Knowing which epilepsy syndrome someone has can help doctors tailor their testing, care, and treatment. Similarly, an official diagnosis can help someone with an epilepsy syndrome know what to expect from life with their condition. 


What are the different types of epilepsy? 

There are four main types of epilepsy: 

  • Focal epilepsy involves seizures that begin on one side of the brain but generally have milder symptoms (focal seizures).
  • Generalized epilepsy is when seizures begin on both sides of the brain and may cause symptoms like a loss of consciousness or hallucinations (generalized seizures).
  • Combined generalized and focal epilepsy involves both seizure types. 
  • Unknown if generalized or focal epilepsy. People with an “unknown” epilepsy type do not have consistent enough symptoms or enough medical information to classify a seizure type. This is especially common in people who have only recently developed seizures. 


What are the most common epilepsy syndromes? 

Epilepsy syndromes, which combine seizure types with related symptoms, affect people in different ways. 

Some of the most common epilepsy syndromes include:

  • Dravet syndrome, a severe seizure disorder that mostly affects children. People with Dravet syndrome have many kinds of seizures and often develop symptoms like delayed language or development, learning difficulties, and mental health conditions.
  • Gelastic epilepsy, a rare focal seizure disorder that causes uncontrolled laughing or giggling.
  • Landau-Kleffner syndrome (LKS), seizures accompanied by loss of language and speech skills.
  • Lennox-Gastaut syndrome, a severe childhood epilepsy that can cause permanent brain damage.
  • Doose syndrome (also called myocolonic astatic epilepsy or MAE), which starts in childhood and features drop seizures, absence seizures, tonic-clonic seizures, and myoclonic seizures.
  • West syndrome (also called infantile spasms), a type of epilepsy seen in babies that affects sleep, mood, development, and appetite.
  • Childhood absence epilepsy, in which children abruptly freeze up and stare into space. Many children don’t notice they’re having these seizures, and the condition can lead to difficulties with attention, concentration, and memory.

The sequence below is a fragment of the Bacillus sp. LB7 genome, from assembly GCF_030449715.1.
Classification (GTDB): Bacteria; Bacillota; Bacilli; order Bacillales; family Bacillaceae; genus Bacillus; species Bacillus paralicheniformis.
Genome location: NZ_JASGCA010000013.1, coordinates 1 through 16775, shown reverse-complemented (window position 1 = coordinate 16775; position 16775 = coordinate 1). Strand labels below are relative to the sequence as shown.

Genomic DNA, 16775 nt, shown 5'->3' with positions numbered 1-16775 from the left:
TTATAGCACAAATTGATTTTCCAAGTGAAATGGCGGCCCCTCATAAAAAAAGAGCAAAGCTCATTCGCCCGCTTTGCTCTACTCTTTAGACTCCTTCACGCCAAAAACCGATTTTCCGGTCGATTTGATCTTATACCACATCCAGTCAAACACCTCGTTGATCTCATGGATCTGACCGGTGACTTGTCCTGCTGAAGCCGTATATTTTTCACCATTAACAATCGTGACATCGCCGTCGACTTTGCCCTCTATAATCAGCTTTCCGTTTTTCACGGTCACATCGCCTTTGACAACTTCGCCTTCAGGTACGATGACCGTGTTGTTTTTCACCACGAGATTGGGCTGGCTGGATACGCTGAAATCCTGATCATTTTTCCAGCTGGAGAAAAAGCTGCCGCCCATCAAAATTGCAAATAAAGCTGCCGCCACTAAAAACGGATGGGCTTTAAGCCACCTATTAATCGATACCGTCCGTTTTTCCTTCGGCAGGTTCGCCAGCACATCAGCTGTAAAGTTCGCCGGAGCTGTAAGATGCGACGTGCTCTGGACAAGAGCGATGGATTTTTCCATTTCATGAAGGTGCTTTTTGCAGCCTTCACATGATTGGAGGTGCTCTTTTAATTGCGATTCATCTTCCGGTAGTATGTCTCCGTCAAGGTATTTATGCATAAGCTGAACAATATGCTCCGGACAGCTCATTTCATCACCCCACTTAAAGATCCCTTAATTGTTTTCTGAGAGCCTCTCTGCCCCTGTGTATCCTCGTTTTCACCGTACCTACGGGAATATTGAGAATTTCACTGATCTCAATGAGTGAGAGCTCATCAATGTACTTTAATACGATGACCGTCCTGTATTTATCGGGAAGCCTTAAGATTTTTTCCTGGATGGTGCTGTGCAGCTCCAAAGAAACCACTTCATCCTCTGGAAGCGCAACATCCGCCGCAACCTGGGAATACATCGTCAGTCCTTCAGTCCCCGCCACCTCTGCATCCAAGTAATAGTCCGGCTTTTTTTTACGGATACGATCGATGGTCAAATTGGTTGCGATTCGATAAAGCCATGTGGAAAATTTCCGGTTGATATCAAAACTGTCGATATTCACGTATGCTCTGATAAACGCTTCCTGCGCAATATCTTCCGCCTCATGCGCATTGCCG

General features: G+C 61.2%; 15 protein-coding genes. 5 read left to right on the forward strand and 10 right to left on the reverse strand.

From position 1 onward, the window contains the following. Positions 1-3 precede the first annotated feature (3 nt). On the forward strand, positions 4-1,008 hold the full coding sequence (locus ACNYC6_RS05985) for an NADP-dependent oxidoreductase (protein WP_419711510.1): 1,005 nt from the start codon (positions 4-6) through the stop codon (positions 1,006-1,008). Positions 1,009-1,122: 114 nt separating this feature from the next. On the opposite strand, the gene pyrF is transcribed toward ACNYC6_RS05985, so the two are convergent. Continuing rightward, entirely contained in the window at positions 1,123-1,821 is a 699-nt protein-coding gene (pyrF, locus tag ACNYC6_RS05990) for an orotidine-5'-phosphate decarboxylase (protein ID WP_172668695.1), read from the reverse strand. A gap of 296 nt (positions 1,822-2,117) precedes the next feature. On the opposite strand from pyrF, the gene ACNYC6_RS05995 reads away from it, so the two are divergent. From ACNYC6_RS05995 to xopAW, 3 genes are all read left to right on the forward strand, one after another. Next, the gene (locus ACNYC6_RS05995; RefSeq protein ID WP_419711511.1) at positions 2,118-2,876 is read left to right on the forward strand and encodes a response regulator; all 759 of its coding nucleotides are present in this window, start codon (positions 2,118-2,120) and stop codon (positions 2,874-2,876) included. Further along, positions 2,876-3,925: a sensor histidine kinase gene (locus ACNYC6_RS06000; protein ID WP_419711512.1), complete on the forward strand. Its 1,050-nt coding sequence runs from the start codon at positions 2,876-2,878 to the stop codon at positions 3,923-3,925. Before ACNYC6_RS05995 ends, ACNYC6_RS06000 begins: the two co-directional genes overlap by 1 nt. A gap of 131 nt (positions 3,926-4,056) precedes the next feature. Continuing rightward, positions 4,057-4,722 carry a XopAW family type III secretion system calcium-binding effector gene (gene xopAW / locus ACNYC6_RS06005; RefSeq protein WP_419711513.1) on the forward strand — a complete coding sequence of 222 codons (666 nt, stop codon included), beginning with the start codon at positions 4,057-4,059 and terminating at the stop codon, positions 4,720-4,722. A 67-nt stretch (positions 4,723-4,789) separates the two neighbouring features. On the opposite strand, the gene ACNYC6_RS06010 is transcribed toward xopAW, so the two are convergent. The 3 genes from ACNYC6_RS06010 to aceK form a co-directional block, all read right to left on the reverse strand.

• Childhood idiopathic occipital epilepsy, which often involves hallucinations, headaches, eye pain, and nausea or vomiting. 
  • Benign rolandic epilepsy (BRE), also known as benign epilepsy with centrotemporal spikes (BECTS). Children with BRE maintain full awareness during seizures, which usually last two minutes or less and are more likely at night. BRE primarily affects the face and tongue. Many children with BRE stop having seizures by the age of 13.
  • Juvenile myoclonic epilepsy (JME). Usually developing in adolescence, JME involves myoclonic jerks or seizures that typically occur within an hour or two of waking up.  


When should I see a doctor about epilepsy concerns?

If you, a loved one, or your child has recently had a seizure, seek medical attention as soon as possible. Make an appointment with your family doctor or pediatrician to discuss symptoms, family history, testing, and treatment. You may need a referral to a neurologist or other specialist for further testing. 

Call an ambulance or seek immediate medical attention if the person having a seizure:

  • Shows seizure symptoms for longer than five minutes.
  • Is pregnant.
  • Doesn’t regain consciousness or stops breathing. 
  • Immediately has another seizure.
  • Has a fever. 
  • Has diabetes.
  • Injured themselves during the seizure.
  • Had the seizure despite taking anti-seizure medication. 


Where can I get more information about epilepsy?

To learn more about seizures and epilepsy syndromes, see:

To learn more about medical conditions, diseases, and events that can cause seizures, see: